Have you ever held FTP for 60 minutes?


#1

Just wondering if anyone’s tried it. I often wonder if I could do it “with a gun held to my head”… doubt it.


#2

Enter a 40k time trial. Give it a well paced 100%. Voila, by definition you have just held FTP for 60min.


#3

That would be very rare. Typically, in a 1 hour TT for instance, athletes will hover just under their FTP. It’s not because they don’t have the potential to hold their FTP, but has to do with the inefficiencies of the pedal stroke, etc. Chances are if you can hold your FTP for 1 hour, then if you did a CP20 FTP test after you recovered within a week or so, and felt good, you’d find that your FTP was higher. As an example, when I first started doing TTs, before I was doing a sub-60 min 40K effort, I would complete an FTP in 60 minutes and there would be nothing left in the tank afterwards. Mentally and physically, I don’t think I could have pushed any harder, yet I rode about 3% below my FTP. I"m guessing that 3% lost was due to mechanical inefficiencies that you get when riding on the road vs. in a controlled indoor environment.


#4

This article provides some perspective.

“This kink or defection point is representative of the athlete’s Time to Exhaustion (TTE) and is a measurement of the maximum duration for which a power equal to FTP can be maintained. Although this range can be from 30 to 70 minutes, for many training athletes, it typically falls in the range of 40 to 55 minutes, which is one of the reasons why it is often associated with an hour, and why 40km (really ~40 km, since few courses are measured precisely) time trial power was originally proposed as the best estimate.”

So if you err on the high side, you could maintain your tested FTP (CP20, CP2x8, CP30, Ramp, etc) for roughly 55 minutes. Given all of this, then, it’s no wonder many question the validity of FTP tests relative to actual 1 hour efforts. It’s likely they run high for many athletes.

This is why I don’t do FTP tests anymore. Typically, I will do one CP20 test after my base training period, just as a baseline, and after that I let WKO4 calculate my FTP (called mFTP or modeled FTP), which I believe is a more accurate representation of my fitness because it is based on a constant feed of efforts, training rides, races, etc.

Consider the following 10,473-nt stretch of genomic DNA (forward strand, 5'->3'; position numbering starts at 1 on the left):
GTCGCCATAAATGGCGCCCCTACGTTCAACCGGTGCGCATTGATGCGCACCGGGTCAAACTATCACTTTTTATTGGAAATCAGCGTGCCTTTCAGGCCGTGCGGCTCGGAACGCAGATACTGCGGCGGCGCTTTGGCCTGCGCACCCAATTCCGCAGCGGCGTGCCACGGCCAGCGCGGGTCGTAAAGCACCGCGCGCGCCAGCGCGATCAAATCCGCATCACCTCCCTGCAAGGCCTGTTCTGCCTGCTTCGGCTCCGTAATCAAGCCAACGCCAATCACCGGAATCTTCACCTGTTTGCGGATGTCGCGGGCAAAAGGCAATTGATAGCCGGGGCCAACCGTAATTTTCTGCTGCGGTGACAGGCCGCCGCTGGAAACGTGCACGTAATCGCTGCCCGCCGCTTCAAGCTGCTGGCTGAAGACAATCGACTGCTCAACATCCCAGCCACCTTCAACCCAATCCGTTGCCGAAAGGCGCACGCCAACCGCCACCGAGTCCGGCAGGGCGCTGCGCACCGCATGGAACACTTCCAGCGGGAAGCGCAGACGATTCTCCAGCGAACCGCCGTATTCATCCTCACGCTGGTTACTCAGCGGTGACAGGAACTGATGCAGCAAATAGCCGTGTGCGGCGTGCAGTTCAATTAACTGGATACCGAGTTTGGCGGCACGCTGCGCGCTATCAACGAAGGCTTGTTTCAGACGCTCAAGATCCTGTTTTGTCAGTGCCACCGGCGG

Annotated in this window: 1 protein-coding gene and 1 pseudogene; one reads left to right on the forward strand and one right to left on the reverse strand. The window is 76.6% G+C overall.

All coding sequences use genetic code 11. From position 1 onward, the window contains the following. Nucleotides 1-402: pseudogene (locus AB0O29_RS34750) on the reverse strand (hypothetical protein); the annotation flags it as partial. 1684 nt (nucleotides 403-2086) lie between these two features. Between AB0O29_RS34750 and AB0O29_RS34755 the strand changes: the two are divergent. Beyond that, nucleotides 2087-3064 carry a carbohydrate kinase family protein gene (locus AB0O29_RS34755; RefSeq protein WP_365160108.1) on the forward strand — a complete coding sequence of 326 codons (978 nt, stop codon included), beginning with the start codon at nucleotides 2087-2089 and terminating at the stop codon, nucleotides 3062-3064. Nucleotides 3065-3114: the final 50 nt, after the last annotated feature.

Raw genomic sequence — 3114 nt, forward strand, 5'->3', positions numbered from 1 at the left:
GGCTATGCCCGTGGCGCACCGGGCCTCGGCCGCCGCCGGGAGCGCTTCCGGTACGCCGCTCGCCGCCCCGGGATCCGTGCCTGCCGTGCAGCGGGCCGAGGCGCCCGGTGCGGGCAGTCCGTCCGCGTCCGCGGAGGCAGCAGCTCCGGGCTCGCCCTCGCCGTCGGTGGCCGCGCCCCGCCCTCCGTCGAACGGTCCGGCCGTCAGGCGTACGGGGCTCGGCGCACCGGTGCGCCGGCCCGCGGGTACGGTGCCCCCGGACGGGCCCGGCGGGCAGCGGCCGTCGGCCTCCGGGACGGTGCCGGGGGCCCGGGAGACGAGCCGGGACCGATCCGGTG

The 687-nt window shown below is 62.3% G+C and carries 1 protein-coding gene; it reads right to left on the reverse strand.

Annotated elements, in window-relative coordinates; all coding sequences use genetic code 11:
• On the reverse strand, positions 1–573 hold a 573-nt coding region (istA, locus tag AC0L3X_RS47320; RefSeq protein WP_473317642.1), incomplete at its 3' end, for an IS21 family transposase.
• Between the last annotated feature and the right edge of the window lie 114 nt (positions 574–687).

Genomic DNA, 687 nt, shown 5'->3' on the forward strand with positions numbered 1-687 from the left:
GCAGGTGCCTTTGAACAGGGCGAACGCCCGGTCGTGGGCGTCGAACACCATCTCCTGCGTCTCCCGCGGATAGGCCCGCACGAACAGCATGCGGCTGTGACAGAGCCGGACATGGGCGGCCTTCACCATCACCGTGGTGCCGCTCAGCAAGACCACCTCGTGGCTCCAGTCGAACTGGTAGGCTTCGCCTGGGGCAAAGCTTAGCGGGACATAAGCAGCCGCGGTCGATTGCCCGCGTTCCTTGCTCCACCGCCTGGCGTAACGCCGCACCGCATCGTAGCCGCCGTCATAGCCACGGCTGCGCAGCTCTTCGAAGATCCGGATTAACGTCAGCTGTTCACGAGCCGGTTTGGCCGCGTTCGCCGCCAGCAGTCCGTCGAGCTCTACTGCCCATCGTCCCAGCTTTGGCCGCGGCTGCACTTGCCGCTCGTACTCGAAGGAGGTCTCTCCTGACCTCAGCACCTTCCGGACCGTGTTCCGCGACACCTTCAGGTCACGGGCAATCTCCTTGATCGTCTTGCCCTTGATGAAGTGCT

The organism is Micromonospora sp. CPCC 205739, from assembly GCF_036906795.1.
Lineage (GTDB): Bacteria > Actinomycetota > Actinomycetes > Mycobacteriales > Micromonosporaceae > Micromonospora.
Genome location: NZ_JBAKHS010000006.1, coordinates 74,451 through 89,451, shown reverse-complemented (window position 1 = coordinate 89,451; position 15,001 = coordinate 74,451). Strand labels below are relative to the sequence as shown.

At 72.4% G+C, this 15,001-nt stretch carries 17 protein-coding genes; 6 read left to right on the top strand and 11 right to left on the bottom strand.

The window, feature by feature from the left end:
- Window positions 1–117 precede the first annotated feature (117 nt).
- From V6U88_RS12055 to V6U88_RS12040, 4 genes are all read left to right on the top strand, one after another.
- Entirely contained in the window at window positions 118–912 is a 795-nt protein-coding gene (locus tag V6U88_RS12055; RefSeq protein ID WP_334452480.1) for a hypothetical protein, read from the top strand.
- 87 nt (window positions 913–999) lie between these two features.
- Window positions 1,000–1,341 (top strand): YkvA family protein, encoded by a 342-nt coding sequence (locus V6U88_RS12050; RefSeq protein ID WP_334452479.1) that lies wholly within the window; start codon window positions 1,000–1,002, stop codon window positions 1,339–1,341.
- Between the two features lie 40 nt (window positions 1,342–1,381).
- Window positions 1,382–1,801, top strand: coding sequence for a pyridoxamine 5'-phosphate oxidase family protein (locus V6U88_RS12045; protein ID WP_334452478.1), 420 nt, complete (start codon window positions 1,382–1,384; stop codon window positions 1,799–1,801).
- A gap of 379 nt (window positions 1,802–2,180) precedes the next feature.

#5

Most people can hold their FTP for 25-40 minutes. To push out your time to exhaustion you need to do a ton of strength endurance efforts, think sweet spot for 30-40 min intervals. For amateur cyclists these efforts will tend to push your FTP up and bring your TTE back down a little.

In the end, for you and me the easiest way to hold 100% of your FTP for an hour is to bump up your FTP 20% so that is is only 85% of your FTP.


#6

Yes, built up to it and did it about two years ago.


#7

Depend on the definition… I 100% cannot hold steady paced at FTP.
My body is pretty good at way over ftp and way under ftp paces (not over under workout) so at some of the crazy paced crit races I can get to a pretty close “normalized” ftp. 7-10watts lower…

Hence I’m trying to up my muscular endurance in this base season…


#8

WTF is FTP

By definition if you can’t hold FTP for about an hour then it’s not your FTP.


#9

Yesterday I held my FTP from exactly 3 months ago for hour. Does that count?


#10

I went on a solo break which lasted ~1.25 hours (or 50k) in September and my max 1 hour power was roughly 94% of my FTP. RPE felt like 9 or 10 for that effort.

So close but thats the closest ive come so far. Ive only attempted it a few times as i do road racing and not very many TTs.